He arrived in Los Angeles from El Paso, Tex., in the early 1980s and began hanging out at downtown pool halls and the Greyhound Bus Depot, living in seedy hotels. He quickly met up with assorted drug dealers and users, car thieves and fences for stolen property.
At one time, he joined another person in committing daytime residential burglaries throughout Los Angeles County, sometimes traveling by bus when a stolen car was not available. But soon they had a falling out--his companion, a woman now in prison for burglary, thought he was too jumpy and messy.
And so he began going it alone.
That is when the nonviolent burglaries escalated into a series of brutal nighttime murders, beatings, mutilations and sexual assaults--seemingly indiscriminate attacks that terrorized Southern California, touching off one of the region's most intensive police manhunts until he was captured on Aug. 31, 1985.
Presented by Prosecution
That, in essence, is the portrait of defendant Richard Ramirez presented by the prosecution during the Night Stalker trial, which began Jan. 30, after six months of jury selection.
"The defendant probably rewrote the book on serial murders," Los Angeles County Deputy Dist. Atty. Phil Halpin, the lead Night Stalker prosecutor, told the Los Angeles Superior Court jury. On Thursday, Halpin finished his closing arguments.
Ramirez did not take the stand to testify during the trial. But his attorneys, Daniel V. Hernandez and Ray G. Clark, who are scheduled to begin presenting their closing arguments Monday, have suggested to jurors that the wrong man is being prosecuted for the 13 murders and 30 other felonies.
"Some other dude did it," was the way Clark summarized the defense case for reporters one day outside court.
In his summary to the jury, Halpin recalled the testimony of witnesses and evidence collected by investigators in hopes of persuading jurors that Ramirez fits this description of the murderer. According to Halpin the killer's modus operandi rarely varied:
He entered darkened homes through unlocked doors or windows, removing screens when necessary. Often, he severed the telephone cord. Almost all the men inside were quickly dispatched with a gunshot to the head.
Sometimes, he also killed the women--especially those who apparently had put up a fight. They too were beaten, shot or stabbed and slashed. Often their throats were slit. Sometimes he used a combination of the techniques.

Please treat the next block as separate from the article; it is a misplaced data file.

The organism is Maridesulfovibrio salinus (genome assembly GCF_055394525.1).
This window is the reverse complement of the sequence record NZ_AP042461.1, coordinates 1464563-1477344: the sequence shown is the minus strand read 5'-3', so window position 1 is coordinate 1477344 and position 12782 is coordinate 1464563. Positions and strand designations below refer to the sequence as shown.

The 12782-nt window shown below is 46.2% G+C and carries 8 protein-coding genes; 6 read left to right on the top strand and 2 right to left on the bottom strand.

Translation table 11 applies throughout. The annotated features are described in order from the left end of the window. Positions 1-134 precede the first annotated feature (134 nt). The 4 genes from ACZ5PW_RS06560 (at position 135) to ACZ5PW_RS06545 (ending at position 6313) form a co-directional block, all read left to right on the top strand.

In one case, the knife wounds were apparently inflicted after death. One woman had her eyes gouged out. Another had a shoe print on her face. Two were beaten about the head with a hammer and another with a tire iron.
Yet, he inexplicably spared some of the women's lives--but not without putting them through hours of beating, rape, sodomy and demands for money.
When closing arguments end and instructions are given to the jury by Judge Michael A. Tynan, the panel of seven women and five men, some of whom have been reading murder books in their spare time, will begin deliberations. From that time on, jurors will no longer enjoy Fridays off, as they have throughout the trial.
To help jurors follow his closing arguments, which began July 12, Halpin, along with co-prosecutor Alan Yochelson, mounted in the courtroom a large map that shows the locations of the 15 alleged Night Stalker attacks and two charts that summarize the complex web of physical and circumstantial evidence against the 29-year-old defendant, a self-proclaimed devil worshiper.
In summarizing his case, Halpin has painstakingly reviewed for jurors the prosecution evidence against Ramirez, holding up dozens of color photographs of the gruesome crime scenes and the victims' wounds.
Among the evidence presented against Ramirez are his fingerprints at some of the crime scenes; eight eyewitness identifications, including those of six surviving women victims; prints of an unusual pair of aerobics shoes allegedly worn by Ramirez and detected at seven crime scenes; firearms evidence, and large amounts of jewelry and other goods taken from the homes that police recovered and linked to Ramirez, including some that was retrieved from Ramirez's sister, Rosa Flores, in El Paso.
Night Stalker Trademark
Halpin urged jurors to compare the knife wounds--particularly the throat-slashings, which he characterized as another Night Stalker trademark. They are so similar, he said, that jurors probably would not be able to distinguish one from another.
Standing alone, these "quite distinctive, large, gaping wounds" may not seem significant, Halpin said. But taken together, he said, they reveal "a continuous, serial approach . . . a signature, if you will."
Halpin also reminded jurors of the testimony of David Laws, a Los Angeles County sheriff's deputy who was standing guard outside Ramirez's cell at the downtown Men's Jail on Oct. 30, 1985, when Ramirez summoned Laws to the door.
Inside, on the wall, were two photographs of a dead woman--one of his alleged murder victims--lying nude on a bed with her eyes gouged out and bleeding from multiple knife and gunshot wounds.
Laws testified that Ramirez told him: "People come up here and call me a punk. And I show them the pictures, and I tell them, 'There is blood behind the Night Stalker.' They go away pale."
It was one of the acts, Halpin said, "for which the defendant was accepting accolades." To that, Ramirez swung around to face the near-capacity audience in the courtroom. He smirked.